While there’s value in senior living communities offering planned programming for residents, some seniors may feel most at home when they’re able to make organic connections based on their own interests, according to one industry professional

To explore this topic, Jane Sloss, project manager at Worn Jerabek Wiltse Architects, interviewed 19 residents of several affordable senior living communities about their homes and shared the findings at the 2021 Environments for Aging Expo & Conference, August 28-31, in the session “This is Home: Making Home in Affordable Senior Living Communities.”

“The premise of the study was to explore the idea of home—not necessarily the physical idea of home, but more the ethereal idea of home, what feels like home,” Sloss said.

Through her interviews, she said she discovered what residents love about their homes, what they were less than thrilled about, and what did and didn’t feel like home. “I think there’s tremendous opportunity and value in helping people to think intentionally about their homes and how the places we live can feel more like home,” she said. “In order to unlock that opportunity, we must meet residents where they feel most comfortable.”

In some cases, residents shared examples of their communities succeeding in supporting their interests and fostering home. For example, Sloss explained how Heritage Woods of Minooka in Minooka, Ill., enabled a resident who was a lifelong gardener, to continue her hobby. “Dreama told me that working in the dirt makes her feel at home,” Sloss explained. “She uses a mobility device, so an accessible raised planter allowed her to maintain her green thumb. She was able to not only plant and grow zucchini, but also bake zucchini bread, from her harvest, and share it with other residents.”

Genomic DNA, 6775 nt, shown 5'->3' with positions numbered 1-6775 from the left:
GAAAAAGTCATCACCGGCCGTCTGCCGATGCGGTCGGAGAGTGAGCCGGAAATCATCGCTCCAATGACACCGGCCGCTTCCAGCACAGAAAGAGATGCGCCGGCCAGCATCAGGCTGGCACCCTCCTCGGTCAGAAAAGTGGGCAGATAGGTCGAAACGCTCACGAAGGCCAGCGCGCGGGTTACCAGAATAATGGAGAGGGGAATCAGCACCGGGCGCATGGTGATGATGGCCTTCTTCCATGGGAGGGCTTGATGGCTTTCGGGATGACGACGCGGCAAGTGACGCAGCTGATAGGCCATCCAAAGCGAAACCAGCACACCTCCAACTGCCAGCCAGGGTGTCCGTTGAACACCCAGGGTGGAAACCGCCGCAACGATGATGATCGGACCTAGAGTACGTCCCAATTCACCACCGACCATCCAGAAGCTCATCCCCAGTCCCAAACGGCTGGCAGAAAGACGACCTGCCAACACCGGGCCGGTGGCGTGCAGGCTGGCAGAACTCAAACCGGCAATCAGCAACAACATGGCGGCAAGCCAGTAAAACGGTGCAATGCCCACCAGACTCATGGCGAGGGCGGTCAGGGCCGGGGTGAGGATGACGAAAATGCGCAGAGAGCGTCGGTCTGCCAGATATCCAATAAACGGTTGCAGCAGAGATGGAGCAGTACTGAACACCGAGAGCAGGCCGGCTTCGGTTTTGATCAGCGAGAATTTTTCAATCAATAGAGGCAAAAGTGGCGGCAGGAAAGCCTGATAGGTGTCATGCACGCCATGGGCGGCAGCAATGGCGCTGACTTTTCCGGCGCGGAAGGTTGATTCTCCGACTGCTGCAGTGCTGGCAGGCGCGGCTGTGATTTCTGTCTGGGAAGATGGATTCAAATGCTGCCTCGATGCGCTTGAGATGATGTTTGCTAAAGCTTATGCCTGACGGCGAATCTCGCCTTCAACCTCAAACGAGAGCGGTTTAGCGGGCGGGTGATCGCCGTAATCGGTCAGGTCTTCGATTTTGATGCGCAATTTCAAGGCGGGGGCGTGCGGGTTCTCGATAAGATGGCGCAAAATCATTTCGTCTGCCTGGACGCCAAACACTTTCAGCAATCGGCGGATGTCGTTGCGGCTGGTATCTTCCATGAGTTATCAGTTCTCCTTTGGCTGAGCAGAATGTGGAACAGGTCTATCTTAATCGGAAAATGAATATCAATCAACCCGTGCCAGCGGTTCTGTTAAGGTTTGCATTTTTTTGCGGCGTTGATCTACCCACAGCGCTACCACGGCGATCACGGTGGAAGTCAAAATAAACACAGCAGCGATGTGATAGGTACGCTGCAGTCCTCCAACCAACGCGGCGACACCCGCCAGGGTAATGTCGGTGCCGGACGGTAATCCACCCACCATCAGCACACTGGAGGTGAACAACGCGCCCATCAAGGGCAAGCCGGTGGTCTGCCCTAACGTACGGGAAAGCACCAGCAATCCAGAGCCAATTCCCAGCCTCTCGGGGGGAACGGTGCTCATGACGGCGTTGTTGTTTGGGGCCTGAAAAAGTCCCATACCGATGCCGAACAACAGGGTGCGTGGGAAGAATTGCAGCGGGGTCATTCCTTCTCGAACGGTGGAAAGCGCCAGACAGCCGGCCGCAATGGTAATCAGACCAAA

Another interviewee, David, a resident of Heritage Woods of Gurnee in Gurnee, Ill., told Sloss that music was a big part of his life. “David’s friend Richard brings his CD player to the community living room on Thursdays, Saturdays, and Sundays and plays music. A group of residents gather and sing along with the music that he plays. David describes the gathering as having a ‘real good family atmosphere,’ which makes him feel at home,” she said.

Ron, who had lived in the basement of a house before moving to Heritage Woods of Gurnee about a year ago, told Sloss that he doesn’t spend very much time in his apartment. “Ron mentioned the generous entry lobby of the building as a place that he likes to spend time,” she said. “The lobby serves as gathering place and community living room for residents. It’s a place where residents can see who’s coming and going and meet and greet one another.”

One challenge that many residents shared was being able to foster a sense of home through cooking and sharing food, especially because many affordable communities serve meals in a communal dining room because resident rooms include only a kitchenette. “Many residents said they missed being able to cook their own meals,” Sloss said.

The speaker encouraged attendees to expand the way they think about residents’ cooking and sharing food. “Is there an opportunity to modify the design of kitchenettes within the units or to expand the opportunities for residents to cook outside of their apartments?,” she asked. “Given the desire to cook and share food, perhaps communities could include shared family kitchens into the design of affordable communities.”